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IN THE WORKERS' COMPENSATION COURT OF THE STATE OF MONTANA

1997 MTWCC 13

WCC No. 9701-7690


STAN GUEDESSE

Petitioner

vs.

LIBERTY MUTUAL FIRE INSURANCE COMPANY

Respondent/Insurer for

GENERAL MILLS, INCORPORATED

Employer.


ORDER DENYING MOTION FOR RECONSIDERATION AND LIMITING EVIDENTIARY ISSUES AT TRIAL

Summary: Following denial of motion for partial summary judgment, petitioner moved for reconsideration, raising myriad factual issues not raised in the original motion and briefs. Parties also presented to the Court their dispute regarding examination about timeliness of denial of claim, which respondent contended was barred by Courtís determination that facts did not support a timeliness claim.

Held: Motion for reconsideration raising factual issues not raised in original motion will be denied. Where Court has already ruled that allegations do not raise issue regarding timeliness of claim denial, petitioner will not be permitted to question witnesses regarding that denial. Issue is perfected already for appeal.

Topics:

Procedure: Reconsideration. Motion for reconsideration raising factual issues not raised in original motion will be denied.

Discovery: Depositions. Where Court has already ruled that allegations do not raise issue regarding timeliness of claim denial, petitioner will not be permitted to question witnesses regarding that denial. Issue is perfected already for appeal.

Discovery: Protective Orders. Where Court has already ruled that allegations do not raise issue regarding timeliness of claim denial, petitioner will not be permitted to question witnesses regarding that denial. Issue is perfected already for appeal.

On March 12, 1997, the Court entered its Order Denying Motion for Partial Summary Judgment. In that Order I ruled that the claim for workers' compensation submitted by claimant was on its face insufficient under section 39-71-601(1), MCA, and that Haag v. Montana Schools Group Ins. Authority, 274 Mont. 109, 906 P.2d 693 (1995), is therefore inapplicable to the claim. Petitioner takes issue with my ruling and has filed Petitioner's Motion for Reconsideration and Supporting Memorandum.

The motion is denied. The motion for reconsideration raises a myriad of factual issues never raised in the original motion and briefs. I note that the facts set forth in the Affidavit of Deborah Fotopoulos, which petitioner asserts the Court accepted as true and thereby "stepped into a minefield" (Petitioner's Motion for Reconsideration and Supporting Memorandum at 2), were not contested by the petitioner in his brief supporting his motion for summary judgment. Rather, petitioner said of those facts:

The litany of facts attached to the Respondent's Reply Brief (Affidavit of Deborah Fotopoulos) makes for enjoyable reading, but has no bearing on the dispositive issue of whether the claim was timely denied. While raising all sorts of purported issues of facts, the Affidavit ignores the material facts concerning timeliness of denial--facts that are uncontroverted and require judgment to be entered in favor of the Petitioner.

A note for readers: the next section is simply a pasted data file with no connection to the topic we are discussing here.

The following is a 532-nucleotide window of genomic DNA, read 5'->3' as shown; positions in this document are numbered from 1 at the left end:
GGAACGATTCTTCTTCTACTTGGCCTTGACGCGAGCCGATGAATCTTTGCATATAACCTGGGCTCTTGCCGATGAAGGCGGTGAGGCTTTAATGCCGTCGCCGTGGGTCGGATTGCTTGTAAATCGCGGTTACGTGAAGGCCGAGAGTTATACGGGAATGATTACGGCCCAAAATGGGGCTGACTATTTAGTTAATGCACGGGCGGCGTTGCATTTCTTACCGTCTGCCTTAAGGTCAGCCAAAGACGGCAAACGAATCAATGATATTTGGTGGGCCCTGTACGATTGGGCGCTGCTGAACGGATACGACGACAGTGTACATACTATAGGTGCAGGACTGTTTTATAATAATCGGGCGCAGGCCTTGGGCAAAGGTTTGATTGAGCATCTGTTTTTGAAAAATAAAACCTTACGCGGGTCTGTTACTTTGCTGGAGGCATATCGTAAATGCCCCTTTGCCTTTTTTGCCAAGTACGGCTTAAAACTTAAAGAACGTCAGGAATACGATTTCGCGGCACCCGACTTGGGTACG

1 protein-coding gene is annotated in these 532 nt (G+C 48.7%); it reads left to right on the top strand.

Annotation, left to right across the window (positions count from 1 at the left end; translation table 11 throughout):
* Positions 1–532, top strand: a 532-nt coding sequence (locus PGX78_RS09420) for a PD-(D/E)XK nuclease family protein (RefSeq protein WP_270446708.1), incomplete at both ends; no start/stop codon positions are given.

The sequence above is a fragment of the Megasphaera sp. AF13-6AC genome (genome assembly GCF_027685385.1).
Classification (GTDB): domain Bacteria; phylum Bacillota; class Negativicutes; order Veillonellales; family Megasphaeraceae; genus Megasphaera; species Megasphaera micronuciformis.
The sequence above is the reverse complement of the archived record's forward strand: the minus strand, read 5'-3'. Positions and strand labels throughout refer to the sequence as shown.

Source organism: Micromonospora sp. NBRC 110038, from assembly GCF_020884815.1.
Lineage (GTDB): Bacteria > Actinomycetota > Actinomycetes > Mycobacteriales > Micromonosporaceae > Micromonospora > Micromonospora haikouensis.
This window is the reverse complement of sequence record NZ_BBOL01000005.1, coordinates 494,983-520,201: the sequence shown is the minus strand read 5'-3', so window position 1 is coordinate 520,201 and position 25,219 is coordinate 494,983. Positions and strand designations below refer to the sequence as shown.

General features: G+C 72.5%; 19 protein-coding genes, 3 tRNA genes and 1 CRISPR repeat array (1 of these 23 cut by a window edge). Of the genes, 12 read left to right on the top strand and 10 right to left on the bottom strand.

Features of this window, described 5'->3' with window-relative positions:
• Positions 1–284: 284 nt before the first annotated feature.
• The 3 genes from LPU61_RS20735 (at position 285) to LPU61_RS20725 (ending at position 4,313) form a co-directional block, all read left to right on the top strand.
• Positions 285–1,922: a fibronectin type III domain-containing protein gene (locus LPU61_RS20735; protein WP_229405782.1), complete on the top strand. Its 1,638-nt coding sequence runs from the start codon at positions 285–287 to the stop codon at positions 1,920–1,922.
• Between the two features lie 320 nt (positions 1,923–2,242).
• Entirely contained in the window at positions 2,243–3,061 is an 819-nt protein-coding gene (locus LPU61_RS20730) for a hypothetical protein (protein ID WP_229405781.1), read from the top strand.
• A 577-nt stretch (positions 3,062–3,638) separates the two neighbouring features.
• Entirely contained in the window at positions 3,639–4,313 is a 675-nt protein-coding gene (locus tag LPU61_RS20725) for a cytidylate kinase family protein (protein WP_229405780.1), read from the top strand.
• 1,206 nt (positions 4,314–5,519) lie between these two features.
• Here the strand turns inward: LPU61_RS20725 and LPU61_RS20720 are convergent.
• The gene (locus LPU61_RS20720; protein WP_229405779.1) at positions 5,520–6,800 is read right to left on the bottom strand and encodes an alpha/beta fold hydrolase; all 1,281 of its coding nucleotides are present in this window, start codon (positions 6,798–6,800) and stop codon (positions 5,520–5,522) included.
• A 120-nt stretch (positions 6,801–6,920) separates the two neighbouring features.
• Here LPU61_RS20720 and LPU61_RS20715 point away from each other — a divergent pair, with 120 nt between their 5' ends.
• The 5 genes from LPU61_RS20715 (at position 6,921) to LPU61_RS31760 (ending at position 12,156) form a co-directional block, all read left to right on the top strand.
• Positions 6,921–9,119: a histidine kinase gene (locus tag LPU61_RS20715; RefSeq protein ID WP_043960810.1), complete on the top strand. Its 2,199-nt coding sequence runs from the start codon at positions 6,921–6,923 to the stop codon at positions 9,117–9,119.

(Petitioner's Reply Brief in Support of Motion for Partial Summary Judgment at 2.) More importantly, the only fact of consequence to the Court's ruling was the claim itself, which I found insufficient on its face.

The Court has also received correspondence from counsel indicating that counsel are locked in a dispute concerning evidence relating to the Haag issue. In a letter faxed by Mr. Slovak to Mr. Jones on March 19, 1997, Slovak says, "I do intend on examining Ms. Fotopoulos and Ms. Bean at length concerning the timeliness of the denial of this case." He further states:

I understand from your letter that you will instruct the witnesses not to respond to such questions. Please be advised that you will do so at your own peril as we believe the questions are not only relevant, but necessary for purposes of perfecting the record for appeal should it be necessary for either side to appeal the issue.

A conference call with the Court was requested to resolve the matter.

A conference call is unnecessary. The Court has ruled on the Haag issue as a matter of law. That ruling is based on the facial insufficiency of the claim. In his motion for reconsideration the petitioner has set out what constitutes an offer of proof with respect to what he would prove factually concerning the timeliness issue. No further evidence is necessary to perfect the record for purposes of appeal. Therefore, the Court will not permit petitioner to examine "Ms. Fotopoulos and Ms. Bean at length concerning the timeliness of the denial of this case." The timeliness issue has been decided.

SO ORDERED.

DATED in Helena, Montana, this 20th day of March, 1997.

(SEAL)

/s/ Mike McCarter
JUDGE

c: Mr. J. David Slovak
Mr. Larry W. Jones
FAXED and Mailed

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